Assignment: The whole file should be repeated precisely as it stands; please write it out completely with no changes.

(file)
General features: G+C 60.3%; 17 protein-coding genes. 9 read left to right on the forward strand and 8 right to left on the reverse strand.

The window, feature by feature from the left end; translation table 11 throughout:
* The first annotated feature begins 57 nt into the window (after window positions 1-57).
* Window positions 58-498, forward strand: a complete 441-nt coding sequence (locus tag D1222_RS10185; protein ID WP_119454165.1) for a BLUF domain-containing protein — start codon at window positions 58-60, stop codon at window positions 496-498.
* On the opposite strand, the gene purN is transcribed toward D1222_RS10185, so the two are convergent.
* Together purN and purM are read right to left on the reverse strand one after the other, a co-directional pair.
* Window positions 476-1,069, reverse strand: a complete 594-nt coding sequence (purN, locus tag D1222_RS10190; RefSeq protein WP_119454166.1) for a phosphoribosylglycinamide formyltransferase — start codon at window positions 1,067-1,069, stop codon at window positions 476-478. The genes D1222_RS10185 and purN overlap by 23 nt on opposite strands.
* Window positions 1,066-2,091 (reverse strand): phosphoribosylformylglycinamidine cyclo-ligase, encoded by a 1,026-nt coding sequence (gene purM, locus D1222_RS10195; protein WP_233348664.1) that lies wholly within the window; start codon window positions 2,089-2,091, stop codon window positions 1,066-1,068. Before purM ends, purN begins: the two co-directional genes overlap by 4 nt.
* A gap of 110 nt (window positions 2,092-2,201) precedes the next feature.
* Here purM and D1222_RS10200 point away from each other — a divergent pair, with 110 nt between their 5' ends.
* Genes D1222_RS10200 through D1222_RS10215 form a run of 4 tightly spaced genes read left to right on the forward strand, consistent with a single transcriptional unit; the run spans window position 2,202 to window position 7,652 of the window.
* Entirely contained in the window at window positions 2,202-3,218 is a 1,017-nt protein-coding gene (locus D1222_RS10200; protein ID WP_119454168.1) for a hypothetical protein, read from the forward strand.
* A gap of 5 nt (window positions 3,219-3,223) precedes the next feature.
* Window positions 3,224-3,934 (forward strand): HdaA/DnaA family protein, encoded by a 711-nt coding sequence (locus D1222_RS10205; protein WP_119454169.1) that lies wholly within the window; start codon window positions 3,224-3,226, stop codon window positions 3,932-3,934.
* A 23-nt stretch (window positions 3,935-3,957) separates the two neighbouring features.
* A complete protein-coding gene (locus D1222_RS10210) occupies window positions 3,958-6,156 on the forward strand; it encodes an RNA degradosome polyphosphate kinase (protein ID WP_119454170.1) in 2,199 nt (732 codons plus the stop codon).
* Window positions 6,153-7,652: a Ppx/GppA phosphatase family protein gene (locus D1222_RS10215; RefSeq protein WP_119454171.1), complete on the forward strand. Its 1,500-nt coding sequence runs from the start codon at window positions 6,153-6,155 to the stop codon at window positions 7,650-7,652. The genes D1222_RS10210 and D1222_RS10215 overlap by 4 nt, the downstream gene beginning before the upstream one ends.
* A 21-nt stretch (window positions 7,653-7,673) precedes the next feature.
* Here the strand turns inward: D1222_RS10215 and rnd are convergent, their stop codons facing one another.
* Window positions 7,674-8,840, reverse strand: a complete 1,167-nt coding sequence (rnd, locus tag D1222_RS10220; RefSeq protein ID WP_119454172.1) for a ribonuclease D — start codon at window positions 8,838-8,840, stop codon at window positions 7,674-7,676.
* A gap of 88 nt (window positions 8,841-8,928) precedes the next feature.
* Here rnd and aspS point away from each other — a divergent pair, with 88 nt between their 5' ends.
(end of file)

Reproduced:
General features: G+C 60.3%; 17 protein-coding genes. 9 read left to right on the forward strand and 8 right to left on the reverse strand.

The window, feature by feature from the left end; translation table 11 throughout:
* The first annotated feature begins 57 nt into the window (after window positions 1-57).
* Window positions 58-498, forward strand: a complete 441-nt coding sequence (locus tag D1222_RS10185; protein ID WP_119454165.1) for a BLUF domain-containing protein — start codon at window positions 58-60, stop codon at window positions 496-498.
* On the opposite strand, the gene purN is transcribed toward D1222_RS10185, so the two are convergent.
* Together purN and purM are read right to left on the reverse strand one after the other, a co-directional pair.
* Window positions 476-1,069, reverse strand: a complete 594-nt coding sequence (purN, locus tag D1222_RS10190; RefSeq protein WP_119454166.1) for a phosphoribosylglycinamide formyltransferase — start codon at window positions 1,067-1,069, stop codon at window positions 476-478. The genes D1222_RS10185 and purN overlap by 23 nt on opposite strands.
* Window positions 1,066-2,091 (reverse strand): phosphoribosylformylglycinamidine cyclo-ligase, encoded by a 1,026-nt coding sequence (gene purM, locus D1222_RS10195; protein WP_233348664.1) that lies wholly within the window; start codon window positions 2,089-2,091, stop codon window positions 1,066-1,068. Before purM ends, purN begins: the two co-directional genes overlap by 4 nt.
* A gap of 110 nt (window positions 2,092-2,201) precedes the next feature.
* Here purM and D1222_RS10200 point away from each other — a divergent pair, with 110 nt between their 5' ends.
* Genes D1222_RS10200 through D1222_RS10215 form a run of 4 tightly spaced genes read left to right on the forward strand, consistent with a single transcriptional unit; the run spans window position 2,202 to window position 7,652 of the window.
* Entirely contained in the window at window positions 2,202-3,218 is a 1,017-nt protein-coding gene (locus D1222_RS10200; protein ID WP_119454168.1) for a hypothetical protein, read from the forward strand.
* A gap of 5 nt (window positions 3,219-3,223) precedes the next feature.
* Window positions 3,224-3,934 (forward strand): HdaA/DnaA family protein, encoded by a 711-nt coding sequence (locus D1222_RS10205; protein WP_119454169.1) that lies wholly within the window; start codon window positions 3,224-3,226, stop codon window positions 3,932-3,934.
* A 23-nt stretch (window positions 3,935-3,957) separates the two neighbouring features.
* A complete protein-coding gene (locus D1222_RS10210) occupies window positions 3,958-6,156 on the forward strand; it encodes an RNA degradosome polyphosphate kinase (protein ID WP_119454170.1) in 2,199 nt (732 codons plus the stop codon).
* Window positions 6,153-7,652: a Ppx/GppA phosphatase family protein gene (locus D1222_RS10215; RefSeq protein WP_119454171.1), complete on the forward strand. Its 1,500-nt coding sequence runs from the start codon at window positions 6,153-6,155 to the stop codon at window positions 7,650-7,652. The genes D1222_RS10210 and D1222_RS10215 overlap by 4 nt, the downstream gene beginning before the upstream one ends.
* A 21-nt stretch (window positions 7,653-7,673) precedes the next feature.
* Here the strand turns inward: D1222_RS10215 and rnd are convergent, their stop codons facing one another.
* Window positions 7,674-8,840, reverse strand: a complete 1,167-nt coding sequence (rnd, locus tag D1222_RS10220; RefSeq protein ID WP_119454172.1) for a ribonuclease D — start codon at window positions 8,838-8,840, stop codon at window positions 7,674-7,676.
* A gap of 88 nt (window positions 8,841-8,928) precedes the next feature.
* Here rnd and aspS point away from each other — a divergent pair, with 88 nt between their 5' ends.